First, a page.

The Big Picture of Manufacturing
3D printed sand casting molds is an excellent example of the possibilities of hybrid manufacturing processes. As part of one process, It doesn’t need to be one or the other – traditional vs new isn’t a relevant dichotomy, it’s all about finding the right combinations to achieve best results in minimum costs and time. Of course, where there is a need, there is a machine. In a recent post, we listed a number of new AM machines, two of those designed for industrial use and are specifically geared for sand casting. The ExOne and the Voxeljet both offer industrial sand 3D printers, which as you can see from the examples above are already in use (part printed by Exone above and mold printed by Voxeljet below). While sand casting and additive manufacturing are seemingly opposed technologies, they complete one another. The integration of the two can be described as disruptive in terms of the possible effects but it does so without actually disrupting the production process. The casting itself hasn’t changed, it’s just about finding a better way to produce the mold. The integration of the two is more than suitable it is a necessity for the traditional foundry moving forward.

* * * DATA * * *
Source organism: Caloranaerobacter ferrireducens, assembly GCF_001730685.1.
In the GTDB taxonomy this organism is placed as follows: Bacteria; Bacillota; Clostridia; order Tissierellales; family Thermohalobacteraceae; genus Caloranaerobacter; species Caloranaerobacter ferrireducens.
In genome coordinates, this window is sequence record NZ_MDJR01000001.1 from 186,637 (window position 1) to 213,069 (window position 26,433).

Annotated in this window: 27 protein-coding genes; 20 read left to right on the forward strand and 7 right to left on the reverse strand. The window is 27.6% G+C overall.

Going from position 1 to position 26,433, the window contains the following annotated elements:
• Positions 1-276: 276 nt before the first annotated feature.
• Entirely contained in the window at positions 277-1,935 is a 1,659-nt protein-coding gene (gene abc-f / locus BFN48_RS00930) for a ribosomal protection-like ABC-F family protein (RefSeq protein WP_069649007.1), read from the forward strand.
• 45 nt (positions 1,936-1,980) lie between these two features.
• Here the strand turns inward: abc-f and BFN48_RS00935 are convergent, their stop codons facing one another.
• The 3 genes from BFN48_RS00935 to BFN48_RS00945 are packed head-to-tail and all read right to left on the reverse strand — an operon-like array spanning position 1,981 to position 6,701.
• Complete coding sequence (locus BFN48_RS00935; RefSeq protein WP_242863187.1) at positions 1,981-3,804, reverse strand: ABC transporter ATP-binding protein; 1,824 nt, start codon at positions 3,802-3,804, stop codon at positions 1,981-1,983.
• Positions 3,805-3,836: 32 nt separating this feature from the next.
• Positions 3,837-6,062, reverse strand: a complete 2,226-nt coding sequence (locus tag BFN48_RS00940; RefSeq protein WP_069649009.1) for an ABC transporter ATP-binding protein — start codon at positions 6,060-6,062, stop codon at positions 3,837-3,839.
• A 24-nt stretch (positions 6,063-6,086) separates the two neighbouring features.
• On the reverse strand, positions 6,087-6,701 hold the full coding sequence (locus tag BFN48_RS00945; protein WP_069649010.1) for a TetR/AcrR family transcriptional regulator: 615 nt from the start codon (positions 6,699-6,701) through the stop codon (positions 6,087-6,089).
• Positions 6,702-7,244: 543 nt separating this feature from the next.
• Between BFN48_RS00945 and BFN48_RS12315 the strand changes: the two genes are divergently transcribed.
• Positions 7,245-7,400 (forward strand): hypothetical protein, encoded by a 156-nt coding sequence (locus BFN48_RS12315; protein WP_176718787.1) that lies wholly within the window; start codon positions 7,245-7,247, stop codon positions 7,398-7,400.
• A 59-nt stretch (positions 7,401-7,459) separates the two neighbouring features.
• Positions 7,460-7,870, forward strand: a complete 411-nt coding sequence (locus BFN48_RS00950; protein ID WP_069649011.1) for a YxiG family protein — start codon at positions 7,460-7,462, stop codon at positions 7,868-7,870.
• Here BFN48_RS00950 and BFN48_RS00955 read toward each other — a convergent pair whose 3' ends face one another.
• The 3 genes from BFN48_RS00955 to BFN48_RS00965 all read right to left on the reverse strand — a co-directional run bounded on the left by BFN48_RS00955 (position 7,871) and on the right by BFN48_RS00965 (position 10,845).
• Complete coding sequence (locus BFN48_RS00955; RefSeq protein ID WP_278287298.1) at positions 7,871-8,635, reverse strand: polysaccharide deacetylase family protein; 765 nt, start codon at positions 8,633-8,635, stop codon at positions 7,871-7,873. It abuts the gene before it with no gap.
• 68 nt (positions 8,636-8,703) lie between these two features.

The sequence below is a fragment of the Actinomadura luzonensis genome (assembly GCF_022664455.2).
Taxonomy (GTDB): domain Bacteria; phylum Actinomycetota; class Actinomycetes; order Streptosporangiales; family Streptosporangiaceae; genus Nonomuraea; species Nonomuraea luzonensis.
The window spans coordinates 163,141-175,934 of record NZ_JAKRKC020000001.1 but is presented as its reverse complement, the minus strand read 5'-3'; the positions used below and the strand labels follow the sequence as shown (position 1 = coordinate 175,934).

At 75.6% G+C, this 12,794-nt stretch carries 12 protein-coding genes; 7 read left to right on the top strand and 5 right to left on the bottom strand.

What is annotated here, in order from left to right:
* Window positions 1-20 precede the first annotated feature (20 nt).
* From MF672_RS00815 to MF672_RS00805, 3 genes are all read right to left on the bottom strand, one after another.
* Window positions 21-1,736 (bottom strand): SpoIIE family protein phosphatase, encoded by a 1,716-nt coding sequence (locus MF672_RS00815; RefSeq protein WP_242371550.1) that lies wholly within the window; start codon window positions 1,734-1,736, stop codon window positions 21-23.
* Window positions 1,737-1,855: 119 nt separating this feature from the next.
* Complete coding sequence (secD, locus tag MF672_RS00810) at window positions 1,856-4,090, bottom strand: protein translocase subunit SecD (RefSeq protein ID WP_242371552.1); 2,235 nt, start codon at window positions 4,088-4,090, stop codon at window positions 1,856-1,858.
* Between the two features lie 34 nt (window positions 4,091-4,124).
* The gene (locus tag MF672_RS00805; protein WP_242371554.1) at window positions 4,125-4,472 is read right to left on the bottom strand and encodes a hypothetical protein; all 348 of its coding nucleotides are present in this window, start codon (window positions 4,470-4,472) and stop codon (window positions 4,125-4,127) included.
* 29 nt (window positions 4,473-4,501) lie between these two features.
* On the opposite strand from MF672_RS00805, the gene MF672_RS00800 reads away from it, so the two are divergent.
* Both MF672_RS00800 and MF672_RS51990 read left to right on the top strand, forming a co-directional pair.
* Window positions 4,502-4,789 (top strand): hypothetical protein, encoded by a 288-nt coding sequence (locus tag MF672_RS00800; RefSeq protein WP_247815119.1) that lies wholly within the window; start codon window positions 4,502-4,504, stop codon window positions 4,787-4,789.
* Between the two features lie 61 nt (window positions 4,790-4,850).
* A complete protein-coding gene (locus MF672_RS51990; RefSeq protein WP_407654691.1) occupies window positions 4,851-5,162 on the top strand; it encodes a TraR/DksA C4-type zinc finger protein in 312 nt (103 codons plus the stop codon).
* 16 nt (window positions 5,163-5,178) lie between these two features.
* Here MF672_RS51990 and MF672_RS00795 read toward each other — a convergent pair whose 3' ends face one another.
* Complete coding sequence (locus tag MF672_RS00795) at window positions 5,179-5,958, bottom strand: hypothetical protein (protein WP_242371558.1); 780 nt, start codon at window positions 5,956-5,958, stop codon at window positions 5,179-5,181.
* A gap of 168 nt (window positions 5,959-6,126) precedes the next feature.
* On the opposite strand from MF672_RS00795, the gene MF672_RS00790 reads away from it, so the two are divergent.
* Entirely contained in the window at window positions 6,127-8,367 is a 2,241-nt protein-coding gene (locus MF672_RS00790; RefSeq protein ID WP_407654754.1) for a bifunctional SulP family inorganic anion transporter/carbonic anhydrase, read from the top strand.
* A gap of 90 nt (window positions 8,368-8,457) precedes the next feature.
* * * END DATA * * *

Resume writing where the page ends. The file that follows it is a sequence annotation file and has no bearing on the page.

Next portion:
For those of you attending Formnext this week, come by our stand (B81A in Hall 12) or follow LEO Lane on Facebook, Twitter, and LinkedIn for live updates from the exhibition and events and stay tuned for our report from Formnext in a couple of weeks.